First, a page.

Phipps’ winter flower show, light garden is holiday tradition
One of the most beloved winter holiday symbols — decorated and brightly lit trees — will take center stage in “Holiday Magic! Winter Flower Show and Light Garden” at Phipps Conservatory and Botanical Gardens.
It’s not only traditional Christmas trees that will fill the exhibit rooms at the Victorian glass house in Oakland at this year’s Festival of Trees-themed holiday show Nov. 29 through Jan. 12.
Jordyn Melino, Phipps’ associate director of exhibits, has designed a show that takes trees to new heights — with an 18-foot pine in a floating forest of sparkling trees reflecting in water in the Victoria Room, colorful poinsettia trees created from more than 75 plants placed on metal core frames, and a fun tree crafted from clay flowerpots in the Sunken Garden.
Another tree features vintage seed packets and gardening gloves as ornaments with a watering can topper. “It’s my homage to gardeners,” says Melino, adding that the colorful pairs of gloves will be put to good use by the Phipps horticulture staff after the show.
Also on display are two “Memory Trees” with framed photos of historic events and past flower shows at Phipps. Even at the center of the carousel in the Palm Court that showcases vintage horses discovered in 1997 stored in the conservatory basement is a Fraser fir brimming with lights and ornaments.
New poinsettias debut
Poinsettias still play a starring role in the holiday show, with several new varieties making their debut at Phipps — with such festive names as “Christmas Beauty Princess,” “Christmas Feelings Marble” and “Golden Glo.” The latter with its unusual golden bracts brightens the window boxes in the Victoria Room along with plantings of “Florist Blue” bigleaf hydrangea, “Fantasia Purple” florist cyclamen and hybrid “Princettia Max White” poinsettia.
The holiday show incorporates 19 different cultivated varieties of poinsettias totaling more than 1,825 plants showcased throughout the conservatory.
Traditional “Bravo Bright Red” poinsettias accented by lime green foliage and decorations bring a contemporary feel to the stately Broderie Room. One of the highlights of this display is a massive 5-foot topiary wreath — much too big for anyone’s front door — planted with red and white kalanchoe and dwarf variegated sweet flag.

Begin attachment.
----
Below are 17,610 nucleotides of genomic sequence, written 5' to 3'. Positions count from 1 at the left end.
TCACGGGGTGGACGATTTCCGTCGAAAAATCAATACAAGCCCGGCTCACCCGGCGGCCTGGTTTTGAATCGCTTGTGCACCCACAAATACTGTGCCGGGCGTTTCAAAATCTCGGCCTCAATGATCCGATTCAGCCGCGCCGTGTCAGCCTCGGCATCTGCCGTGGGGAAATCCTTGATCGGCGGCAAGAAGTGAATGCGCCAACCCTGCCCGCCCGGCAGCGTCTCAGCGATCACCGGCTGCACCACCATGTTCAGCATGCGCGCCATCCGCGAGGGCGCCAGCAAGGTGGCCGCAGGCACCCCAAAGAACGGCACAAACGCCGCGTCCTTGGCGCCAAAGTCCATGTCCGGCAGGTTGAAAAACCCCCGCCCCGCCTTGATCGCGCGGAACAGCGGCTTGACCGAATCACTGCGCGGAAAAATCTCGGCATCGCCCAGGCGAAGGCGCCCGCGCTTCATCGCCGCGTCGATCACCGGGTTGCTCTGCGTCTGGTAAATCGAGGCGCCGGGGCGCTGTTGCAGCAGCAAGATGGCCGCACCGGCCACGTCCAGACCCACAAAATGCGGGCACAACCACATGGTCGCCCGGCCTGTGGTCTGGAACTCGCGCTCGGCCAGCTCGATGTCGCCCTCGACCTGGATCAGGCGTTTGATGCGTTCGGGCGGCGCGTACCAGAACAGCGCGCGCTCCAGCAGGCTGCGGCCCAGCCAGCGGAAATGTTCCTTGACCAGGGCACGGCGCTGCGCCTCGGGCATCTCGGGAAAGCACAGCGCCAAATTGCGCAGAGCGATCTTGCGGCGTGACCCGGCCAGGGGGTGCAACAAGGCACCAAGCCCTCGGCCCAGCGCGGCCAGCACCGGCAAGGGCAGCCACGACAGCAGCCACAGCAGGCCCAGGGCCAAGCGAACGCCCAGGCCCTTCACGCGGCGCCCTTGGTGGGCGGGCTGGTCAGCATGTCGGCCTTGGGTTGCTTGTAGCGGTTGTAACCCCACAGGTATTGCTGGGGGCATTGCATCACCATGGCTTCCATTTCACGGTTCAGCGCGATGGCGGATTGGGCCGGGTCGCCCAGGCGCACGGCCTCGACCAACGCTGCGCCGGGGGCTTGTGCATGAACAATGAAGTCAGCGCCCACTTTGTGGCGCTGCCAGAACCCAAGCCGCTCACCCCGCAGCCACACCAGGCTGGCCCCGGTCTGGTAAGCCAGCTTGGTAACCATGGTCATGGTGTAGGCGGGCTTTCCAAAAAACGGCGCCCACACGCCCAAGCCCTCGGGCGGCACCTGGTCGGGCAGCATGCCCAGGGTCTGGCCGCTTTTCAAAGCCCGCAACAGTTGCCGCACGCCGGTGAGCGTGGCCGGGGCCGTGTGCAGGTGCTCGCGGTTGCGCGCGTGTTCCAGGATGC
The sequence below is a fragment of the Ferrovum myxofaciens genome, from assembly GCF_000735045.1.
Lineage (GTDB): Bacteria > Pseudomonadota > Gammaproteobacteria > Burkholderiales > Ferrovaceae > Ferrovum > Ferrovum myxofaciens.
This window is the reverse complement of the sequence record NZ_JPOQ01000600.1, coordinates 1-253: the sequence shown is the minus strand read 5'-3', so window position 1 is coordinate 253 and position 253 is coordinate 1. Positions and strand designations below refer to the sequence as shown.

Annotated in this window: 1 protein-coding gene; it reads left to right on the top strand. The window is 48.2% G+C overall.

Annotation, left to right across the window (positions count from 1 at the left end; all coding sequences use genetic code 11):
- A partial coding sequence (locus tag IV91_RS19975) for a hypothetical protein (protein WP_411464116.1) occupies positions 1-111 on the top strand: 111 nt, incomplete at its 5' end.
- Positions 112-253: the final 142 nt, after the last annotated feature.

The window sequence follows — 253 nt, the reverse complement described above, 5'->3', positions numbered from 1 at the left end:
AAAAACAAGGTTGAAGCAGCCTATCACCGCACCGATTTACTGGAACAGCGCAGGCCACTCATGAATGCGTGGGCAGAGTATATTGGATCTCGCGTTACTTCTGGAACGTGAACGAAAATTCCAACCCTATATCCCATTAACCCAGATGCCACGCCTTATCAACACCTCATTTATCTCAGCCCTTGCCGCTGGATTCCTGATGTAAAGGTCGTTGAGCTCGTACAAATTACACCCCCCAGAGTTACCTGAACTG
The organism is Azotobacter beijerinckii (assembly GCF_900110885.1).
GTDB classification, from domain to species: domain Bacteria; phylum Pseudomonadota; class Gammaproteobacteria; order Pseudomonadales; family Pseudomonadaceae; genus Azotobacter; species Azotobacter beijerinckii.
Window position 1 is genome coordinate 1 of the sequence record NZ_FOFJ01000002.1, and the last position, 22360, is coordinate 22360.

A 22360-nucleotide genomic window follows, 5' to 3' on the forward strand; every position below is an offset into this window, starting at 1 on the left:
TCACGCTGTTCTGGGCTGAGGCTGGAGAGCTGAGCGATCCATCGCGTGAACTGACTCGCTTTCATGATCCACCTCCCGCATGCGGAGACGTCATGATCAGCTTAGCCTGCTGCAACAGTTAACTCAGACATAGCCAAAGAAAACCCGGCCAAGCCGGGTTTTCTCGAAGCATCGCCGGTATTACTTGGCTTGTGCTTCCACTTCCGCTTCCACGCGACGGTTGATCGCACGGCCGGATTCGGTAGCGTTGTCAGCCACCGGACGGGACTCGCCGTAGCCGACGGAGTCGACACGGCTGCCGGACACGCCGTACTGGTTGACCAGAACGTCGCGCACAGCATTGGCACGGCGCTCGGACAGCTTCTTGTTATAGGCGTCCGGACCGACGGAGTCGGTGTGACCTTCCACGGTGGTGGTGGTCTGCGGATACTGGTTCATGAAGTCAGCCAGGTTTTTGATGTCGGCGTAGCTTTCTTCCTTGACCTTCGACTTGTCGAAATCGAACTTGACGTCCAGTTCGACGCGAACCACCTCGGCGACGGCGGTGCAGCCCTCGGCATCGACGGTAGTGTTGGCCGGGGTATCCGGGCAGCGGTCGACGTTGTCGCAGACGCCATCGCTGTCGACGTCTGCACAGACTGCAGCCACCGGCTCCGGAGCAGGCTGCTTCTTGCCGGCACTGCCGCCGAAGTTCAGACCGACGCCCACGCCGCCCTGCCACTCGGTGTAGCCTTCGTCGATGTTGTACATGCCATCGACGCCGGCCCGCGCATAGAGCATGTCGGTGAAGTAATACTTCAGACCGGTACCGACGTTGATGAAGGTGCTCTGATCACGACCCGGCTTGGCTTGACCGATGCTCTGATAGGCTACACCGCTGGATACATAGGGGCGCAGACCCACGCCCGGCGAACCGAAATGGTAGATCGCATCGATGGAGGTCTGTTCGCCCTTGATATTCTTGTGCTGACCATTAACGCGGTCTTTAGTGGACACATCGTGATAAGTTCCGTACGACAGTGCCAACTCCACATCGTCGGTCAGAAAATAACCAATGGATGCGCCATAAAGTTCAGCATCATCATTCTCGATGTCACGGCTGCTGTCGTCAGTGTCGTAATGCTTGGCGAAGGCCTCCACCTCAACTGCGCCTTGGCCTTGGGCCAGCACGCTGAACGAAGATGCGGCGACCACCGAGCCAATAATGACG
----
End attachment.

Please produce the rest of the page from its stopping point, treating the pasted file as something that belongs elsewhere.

“Red Glitter,” an interesting variety of poinsettia with its white speckled accents, can be found in the East Room, where topiary woodland creatures are enjoying a feast of nature’s treats such as cinnamon sticks, pine cones and nuts.
The Serpentine Room features a “Winter Wonderland” with its forest scene of reindeer topiaries made of preserved reindeer moss and antlers crafted from dried palm fruit branches. A vintage sleigh is carrying a bagful of letters for Santa, headed for the North Pole post office, which is depicted in a stunning vignette that includes lush plantings of “Florist Blue” hydrangea and “Halios Curly White” cyclamen.
The outdoor Winter Light Garden will be glowing with 62,000 square feet of gardens and lights to explore. New this year are two additions: a Rainbow Glow Tree, a tree-shaped display greater than 8 feet tall with more than 150 colorful glowing limbs, and Bud Flowers, 20 flower-shaped elements situated under the garden’s fern leaf beech tree that resemble a carpet of flowers ready to bloom.
Visitors can view the lights using special Holiday Hologram Glasses available for purchase that add a new dimension to Phipps’ LED displays. Children’s tickets for nonpeak days (Mondays-Wednesdays except Dec. 30-31) include a free pair of glasses.
Railroad on the farm
And what would the holiday show be without Phipps’ Garden Railroad? This year’s theme is “Farms, Food and Family,” incorporating animated displays of farm animals, tractors and trains that explore different types of farms, including windmills, urban gardens and rural fields.
A variety of holiday events and programs throughout the show, including Santa visits and live music performances, make the winter flower show the most popular exhibit of the year.
Candy Williams is a Tribune-Review contributing writer.